While most people living with follicular lymphoma—the most common subtype of slow-growing indolent non-Hodgkin’s lymphoma—respond to treatment, studies conclude that approximately 20 percent of patients relapse within two years of receiving first-line therapy. One area of research to understand this is the tumor microenvironment, which researchers have recognized as a significant driver of this blood cancer.
At the University of Texas MD Anderson Cancer Center in Houston, Dr. Loretta J. Nastoupil leads the Lymphoma Phase I Drug Development team, which is exploring the role of the tumor microenvironment in lymphoma. In this Q&A, she discusses how targeting the microenvironment may change how we treat follicular lymphoma and why treatment combinations may be helping to eliminate these tumor cells.
What is the tumor microenvironment?
“Recently, researchers have been paying increased attention to the tumor microenvironment—the cells, molecules and pathways that surround and support the growth of tumor cells.
When B-cells, a type of white blood cell, become cancerous in follicular lymphoma, they have migrated from the bone marrow, where they are produced, to the lymph node. The microenvironment within the lymph node is essential in maintaining this disease. Complex interactions between cells in the nodes keep the cancerous B-cells growing.”
Why is targeting the microenvironment in follicular lymphoma worth studying?
“We tend to consider follicular lymphoma as more of a chronic disease than a fatal one. Patients generally do well with treatment, but we can’t cure it. Current therapies can put most people in remission, when there are no signs of cancer, but it usually comes back. If we can understand the tumor biology better, we hope to develop treatments that lead to a more durable remission.
We know that the microenvironment plays a critical role in maintaining this disease, helping it to thrive and to resist treatment. Right now, characterizing the microenvironment is our best predictor of how well someone with follicular lymphoma is going to do. If we can figure out better ways to target whatever structures support the lymphoma, instead of helping to stop DNA replication like some current therapies do, we might progress how we treat patients with follicular lymphoma.”
Why can’t we just target the genetic drivers of follicular lymphoma?
“With solid tumors, immune cells infiltrate in small numbers. If you can target or block that mutation, you can stop or slow that tumor from growing. But in follicular lymphoma, it’s not the same.
About 90 percent of patients with follicular lymphoma have an abnormal rearrangement between parts of two chromosomes, called a translocation. But you can’t target that abnormality for treatment. Acquiring the translocation is just the first in a multi-step process that leads to follicular lymphoma. The other steps lead to more genetic alterations, which provide some survival advantage to that cancer cell, including masking them from the immune system’s search-and-destroy process.”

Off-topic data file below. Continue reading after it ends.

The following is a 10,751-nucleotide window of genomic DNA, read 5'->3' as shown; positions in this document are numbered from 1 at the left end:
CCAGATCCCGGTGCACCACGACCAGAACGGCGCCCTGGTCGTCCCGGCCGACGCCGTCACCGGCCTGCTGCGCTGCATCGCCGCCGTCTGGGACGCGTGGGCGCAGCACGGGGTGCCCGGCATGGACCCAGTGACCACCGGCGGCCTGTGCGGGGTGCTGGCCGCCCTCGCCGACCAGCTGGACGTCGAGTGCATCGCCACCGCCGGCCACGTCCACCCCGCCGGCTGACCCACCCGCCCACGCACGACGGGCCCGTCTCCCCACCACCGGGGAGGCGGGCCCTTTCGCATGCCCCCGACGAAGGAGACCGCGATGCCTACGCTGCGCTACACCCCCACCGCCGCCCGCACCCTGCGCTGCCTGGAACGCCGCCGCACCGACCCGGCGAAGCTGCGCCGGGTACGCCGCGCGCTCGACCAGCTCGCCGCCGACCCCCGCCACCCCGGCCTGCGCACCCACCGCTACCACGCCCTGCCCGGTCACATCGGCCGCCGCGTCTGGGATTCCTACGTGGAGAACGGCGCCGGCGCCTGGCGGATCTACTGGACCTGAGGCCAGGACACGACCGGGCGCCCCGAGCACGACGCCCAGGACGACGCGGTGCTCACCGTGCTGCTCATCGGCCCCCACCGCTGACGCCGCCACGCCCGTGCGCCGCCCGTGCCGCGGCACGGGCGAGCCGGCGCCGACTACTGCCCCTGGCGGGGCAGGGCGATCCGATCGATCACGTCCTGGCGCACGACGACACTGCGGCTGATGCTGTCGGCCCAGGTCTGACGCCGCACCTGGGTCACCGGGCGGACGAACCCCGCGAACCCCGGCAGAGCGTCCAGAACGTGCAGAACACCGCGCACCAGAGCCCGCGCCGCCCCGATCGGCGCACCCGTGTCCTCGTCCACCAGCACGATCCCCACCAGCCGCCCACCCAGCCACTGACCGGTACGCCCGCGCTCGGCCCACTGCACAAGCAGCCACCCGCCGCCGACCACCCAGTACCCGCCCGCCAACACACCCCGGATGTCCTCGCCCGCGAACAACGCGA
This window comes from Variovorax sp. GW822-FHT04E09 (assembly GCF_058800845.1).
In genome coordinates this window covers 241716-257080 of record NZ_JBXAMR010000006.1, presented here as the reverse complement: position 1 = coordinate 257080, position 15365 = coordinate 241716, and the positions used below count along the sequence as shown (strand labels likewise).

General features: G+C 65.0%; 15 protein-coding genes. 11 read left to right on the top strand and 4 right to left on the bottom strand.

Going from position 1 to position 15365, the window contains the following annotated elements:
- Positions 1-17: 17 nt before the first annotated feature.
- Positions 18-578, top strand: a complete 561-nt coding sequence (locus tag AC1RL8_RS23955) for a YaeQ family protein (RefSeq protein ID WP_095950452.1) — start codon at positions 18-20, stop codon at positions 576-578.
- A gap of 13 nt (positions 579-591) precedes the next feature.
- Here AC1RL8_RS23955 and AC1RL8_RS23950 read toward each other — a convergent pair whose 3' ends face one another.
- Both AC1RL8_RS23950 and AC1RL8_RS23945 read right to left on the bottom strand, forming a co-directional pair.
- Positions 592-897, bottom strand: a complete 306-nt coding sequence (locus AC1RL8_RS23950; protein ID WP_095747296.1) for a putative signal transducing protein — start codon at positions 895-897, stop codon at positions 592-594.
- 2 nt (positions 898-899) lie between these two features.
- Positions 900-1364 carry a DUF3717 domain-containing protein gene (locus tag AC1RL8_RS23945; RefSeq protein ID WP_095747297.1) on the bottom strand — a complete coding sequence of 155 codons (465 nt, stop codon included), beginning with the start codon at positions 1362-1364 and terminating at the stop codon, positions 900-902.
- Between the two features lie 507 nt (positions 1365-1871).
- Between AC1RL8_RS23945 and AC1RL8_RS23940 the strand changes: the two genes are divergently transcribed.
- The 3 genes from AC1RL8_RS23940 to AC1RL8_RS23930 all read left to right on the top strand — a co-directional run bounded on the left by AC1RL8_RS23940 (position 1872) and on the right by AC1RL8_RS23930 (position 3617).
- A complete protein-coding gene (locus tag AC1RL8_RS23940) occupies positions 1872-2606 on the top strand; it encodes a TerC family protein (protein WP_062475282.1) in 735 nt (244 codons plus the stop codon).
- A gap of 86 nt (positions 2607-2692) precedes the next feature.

Do any current therapies target the microenvironment?
“People with follicular lymphoma are often treated with anti-CD20 antibodies that interact with effector cells of the immune microenvironment. Essentially, you’re putting a flag on the follicular cancer cells, which express the CD20 proteins on their surface, and hope the other key immune system players see those flags and eliminate the cancer cells. Significant developments in treatment over the last two decades have led to an improvement in the relative five-year survival rate for patients with follicular lymphoma, which increased from 70 percent in 1990 to 89 percent in 2010.
Therapies that target the microenvironment offer a promising approach that has the potential to improve outcomes in follicular lymphoma.”
How important is combination therapy in helping the immune system to eliminate follicular lymphoma cells?
“With follicular lymphoma, when you block one pathway, usually cancer cells find another way to escape the immune system.
Now, it’s critical to be more rational about the combinations we’re studying. We could do a better job selecting combinations if we understood the key players in the microenvironment and their roles in maintaining the lymphoma.”
We want 100 percent of patients with follicular lymphoma to be looking at an average life expectancy, and we want to achieve that with as little impact on their quality of life as possible.
How important is targeting the microenvironment to the future of treating patients with follicular lymphoma?
“With follicular lymphoma, many patients do well with the current standard of care treatment options. So why do we focus so much on the 20 percent that relapse early, within the first couple years? Why do we talk about it so much at our meetings and in our research? It’s because we want 100 percent of patients with follicular lymphoma to be looking at an average life expectancy, and we want to achieve that with as little impact on their quality of life as possible. Targeting the tumor microenvironment is the next step forward towards accomplishing this goal.”
To learn more about novel combination approaches for some patients with lymphoma, read “The Goal to Treat Lymphoma without Chemotherapy.”